These guys should have packed it in sooner

Once he finally got on the ice in Arizona, it didn't take Brett Hull long to realize he needed to retire post haste. Noah Graham/Getty Images

The big sports story of the weekend: Los Angeles Lakers star Kobe Bryant announced that this will be his final season. He made the announcement Sunday, then went out and had the chance to tie the game on a dramatic, last-second shot. It did not go well.

That has led to plenty of talk about how Bryant has held on too long. You never want to say a player should have retired before he or she was ready -- after all, their job is to play. And if someone is still willing to pay them to do it, they're under no obligation to go out on our terms. But it's probably fair to see that some players' final years end up being, um, slightly below peak productivity. Yes, let's go with that.

That's true for the NHL too, of course. Sometimes, a legendary player ends his career with an exclamation point. And sometimes, the end comes as more of an ellipsis, trailing off into an awkward silence, followed by a shrug and a "never mind."

So, in an effort to make Kobe feel better about how things are ending, here are 10 examples of legends whose final seasons didn't quite meet the high standards they'd established over the rest of their careers.

Brett Hull

It's fun to remember him as: Perhaps the greatest pure goal scorer the league has ever seen.

So let's forget the part where: ... he tried to hang on for one more post-lockout season with the Arizona Coyotes.

In his prime, Hull was the answer to the question, "What would happen if a guy with the goal-scoring skills and instincts of Alex Ovechkin played in an era where you could actually score goals?" That answer involved three straight seasons with 70-plus goals and a grand total of 741 career goals.

But none of those goals came with the Coyotes. Hull signed a two-year contract with the team as a free agent in 2004, then saw the first year of the deal wiped out by the lockout. When play resumed in 2005, a 41-year-old Hull didn't exactly look like a great fit for the new, faster NHL, and he lasted just five games before calling it quits.

Hull was all sorts of fun to watch for the better part of two decades. But when your retirement headline includes the words "effective immediately," you've probably held on too long.

Martin Brodeur

It's fun to remember him as: One of the most decorated goaltenders of all time, a three-time champion and the league's ultimate can't-picture-him-in-any-other-uniform guy.

So let's forget the part where: ... he tried a seven-game comeback with the St. Louis Blues.

Brodeur spent 21 years with the New Jersey Devils, winning three Cups, earning a trophy case full or hardware and firmly establishing himself as a Devils legend. When he and the franchise parted ways after the 2014 season and he made it through the offseason without signing elsewhere, hockey fans celebrated a terrific career while breathing a sigh of relief that we wouldn't have to see the NHL's Willie Mays-as-a-Met moment.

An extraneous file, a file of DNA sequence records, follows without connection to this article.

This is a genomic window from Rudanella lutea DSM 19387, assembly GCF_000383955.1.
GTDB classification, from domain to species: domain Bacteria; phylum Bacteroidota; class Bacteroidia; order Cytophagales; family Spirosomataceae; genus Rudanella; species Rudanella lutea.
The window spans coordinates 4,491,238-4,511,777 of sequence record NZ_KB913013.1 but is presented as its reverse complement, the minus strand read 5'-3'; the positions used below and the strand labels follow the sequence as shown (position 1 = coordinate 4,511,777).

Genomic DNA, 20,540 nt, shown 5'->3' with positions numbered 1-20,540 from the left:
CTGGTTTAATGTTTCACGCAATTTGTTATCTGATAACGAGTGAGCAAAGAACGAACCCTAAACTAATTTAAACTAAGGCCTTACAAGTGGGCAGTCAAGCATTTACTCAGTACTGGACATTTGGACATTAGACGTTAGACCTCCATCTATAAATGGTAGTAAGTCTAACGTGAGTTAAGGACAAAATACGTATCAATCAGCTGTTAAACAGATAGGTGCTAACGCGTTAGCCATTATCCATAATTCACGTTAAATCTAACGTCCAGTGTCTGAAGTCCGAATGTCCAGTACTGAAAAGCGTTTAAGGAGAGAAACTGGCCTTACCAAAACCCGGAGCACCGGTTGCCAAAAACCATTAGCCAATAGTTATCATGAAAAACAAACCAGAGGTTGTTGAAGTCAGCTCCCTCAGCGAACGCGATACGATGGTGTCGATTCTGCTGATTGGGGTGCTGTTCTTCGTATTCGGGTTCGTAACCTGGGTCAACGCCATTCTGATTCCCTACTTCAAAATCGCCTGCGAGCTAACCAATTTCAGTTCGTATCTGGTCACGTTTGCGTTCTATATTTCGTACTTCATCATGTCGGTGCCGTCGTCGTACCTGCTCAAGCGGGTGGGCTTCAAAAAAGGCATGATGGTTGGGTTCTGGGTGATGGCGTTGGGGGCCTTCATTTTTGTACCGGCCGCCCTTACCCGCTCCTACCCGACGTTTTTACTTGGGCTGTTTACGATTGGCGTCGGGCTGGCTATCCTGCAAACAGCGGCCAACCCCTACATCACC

But then came December and a call from the Blues. St. Louis already had Jake Allen, and Brian Elliott was on his way back from a knee injury, but they wanted another experienced goalie because, well, nobody was quite sure, but that's a story for another time.

Brodeur came in, started five games, and played fine. He wasn't good, but he didn't embarrass himself. But when Elliott returned a month later, Brodeur dropped to third on the depth chart and never played again. He retired midseason and took a front-office job in St. Louis.

Mats Sundin

It's fun to remember him as: Arguably the greatest Maple Leaf of all time.

So let's forget the part where: ... he came back and played that half-season with the Canucks.

After four good years in Quebec, Sundin built a Hall of Fame résumé over 13 seasons with the Toronto Maple Leafs. But with the team struggling and fans demanding a rebuild, Sundin went through a messy breakup with the franchise in 2008. He refused to waive a no-trade clause at the deadline, citing loyalty and a refusal to be a midseason rental. He then hit free agency in the offseason, only to drag his feet on a decision over whether he even wanted to return to the NHL.

He eventually did, signing with the Canucks in December, and he went on to play better than you probably remember over a half-season in Vancouver. But age and wear and tear caught up to him in the playoffs; he missed several games with a groin problem, and the Canucks bowed out in the second round. Sundin retired for good in the offseason and later expressed regret about leaving Toronto.

Bobby Orr

It's fun to remember him as: The greatest defenseman, and quite possibly greatest player, in NHL history.

So let's forget the part where: ... he finished up playing two partial seasons over three years with the Blackhawks.

Over the course of 10 seasons with the Boston Bruins, Orr was a game-changer, redefining what a defenseman could do. He won the Norris eight straight times, collected three MVPs and -- maybe most amazing of all -- added two scoring titles from the blue line. And then his knees gave out.

Orr was still only 27 years old in 1975, when knee problems limited him to just 10 games in what would be his final season in Boston. He became a free agent in 1976 and went through a bitter divorce from the Bruins. He signed with the Chicago Blackhawks but could play just 20 games in 1976-77. After sitting out an entire season in hopes of getting healthy, he tried a comeback in 1978 but lasted just six games before announcing his retirement.